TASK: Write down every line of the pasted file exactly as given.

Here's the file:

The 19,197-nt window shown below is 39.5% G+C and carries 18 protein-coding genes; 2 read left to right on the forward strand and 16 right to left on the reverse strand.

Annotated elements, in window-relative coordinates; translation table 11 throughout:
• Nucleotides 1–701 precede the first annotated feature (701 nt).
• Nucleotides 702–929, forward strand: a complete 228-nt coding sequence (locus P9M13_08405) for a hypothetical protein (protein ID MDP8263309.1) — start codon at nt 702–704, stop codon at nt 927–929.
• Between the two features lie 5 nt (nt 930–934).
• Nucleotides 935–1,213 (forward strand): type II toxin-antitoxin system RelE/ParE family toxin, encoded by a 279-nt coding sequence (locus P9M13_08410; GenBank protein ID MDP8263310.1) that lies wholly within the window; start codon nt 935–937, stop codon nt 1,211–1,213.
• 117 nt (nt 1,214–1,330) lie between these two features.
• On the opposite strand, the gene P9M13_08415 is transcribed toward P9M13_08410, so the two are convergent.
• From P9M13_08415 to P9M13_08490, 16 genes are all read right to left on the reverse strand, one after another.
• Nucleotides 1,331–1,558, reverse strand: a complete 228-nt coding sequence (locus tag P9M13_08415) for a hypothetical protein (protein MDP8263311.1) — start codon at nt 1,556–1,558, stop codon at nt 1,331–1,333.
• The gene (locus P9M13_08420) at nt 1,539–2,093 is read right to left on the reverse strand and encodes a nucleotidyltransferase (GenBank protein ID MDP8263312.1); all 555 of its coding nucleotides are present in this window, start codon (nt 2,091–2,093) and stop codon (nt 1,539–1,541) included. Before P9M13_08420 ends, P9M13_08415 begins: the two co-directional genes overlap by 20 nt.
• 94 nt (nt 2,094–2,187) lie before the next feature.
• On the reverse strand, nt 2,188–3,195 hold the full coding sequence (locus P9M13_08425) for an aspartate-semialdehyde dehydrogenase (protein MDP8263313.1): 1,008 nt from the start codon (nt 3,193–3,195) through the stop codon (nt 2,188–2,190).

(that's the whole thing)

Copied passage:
The 19,197-nt window shown below is 39.5% G+C and carries 18 protein-coding genes; 2 read left to right on the forward strand and 16 right to left on the reverse strand.

Annotated elements, in window-relative coordinates; translation table 11 throughout:
• Nucleotides 1–701 precede the first annotated feature (701 nt).
• Nucleotides 702–929, forward strand: a complete 228-nt coding sequence (locus P9M13_08405) for a hypothetical protein (protein ID MDP8263309.1) — start codon at nt 702–704, stop codon at nt 927–929.
• Between the two features lie 5 nt (nt 930–934).
• Nucleotides 935–1,213 (forward strand): type II toxin-antitoxin system RelE/ParE family toxin, encoded by a 279-nt coding sequence (locus P9M13_08410; GenBank protein ID MDP8263310.1) that lies wholly within the window; start codon nt 935–937, stop codon nt 1,211–1,213.
• 117 nt (nt 1,214–1,330) lie between these two features.
• On the opposite strand, the gene P9M13_08415 is transcribed toward P9M13_08410, so the two are convergent.
• From P9M13_08415 to P9M13_08490, 16 genes are all read right to left on the reverse strand, one after another.
• Nucleotides 1,331–1,558, reverse strand: a complete 228-nt coding sequence (locus tag P9M13_08415) for a hypothetical protein (protein MDP8263311.1) — start codon at nt 1,556–1,558, stop codon at nt 1,331–1,333.
• The gene (locus P9M13_08420) at nt 1,539–2,093 is read right to left on the reverse strand and encodes a nucleotidyltransferase (GenBank protein ID MDP8263312.1); all 555 of its coding nucleotides are present in this window, start codon (nt 2,091–2,093) and stop codon (nt 1,539–1,541) included. Before P9M13_08420 ends, P9M13_08415 begins: the two co-directional genes overlap by 20 nt.
• 94 nt (nt 2,094–2,187) lie before the next feature.
• On the reverse strand, nt 2,188–3,195 hold the full coding sequence (locus P9M13_08425) for an aspartate-semialdehyde dehydrogenase (protein MDP8263313.1): 1,008 nt from the start codon (nt 3,193–3,195) through the stop codon (nt 2,188–2,190).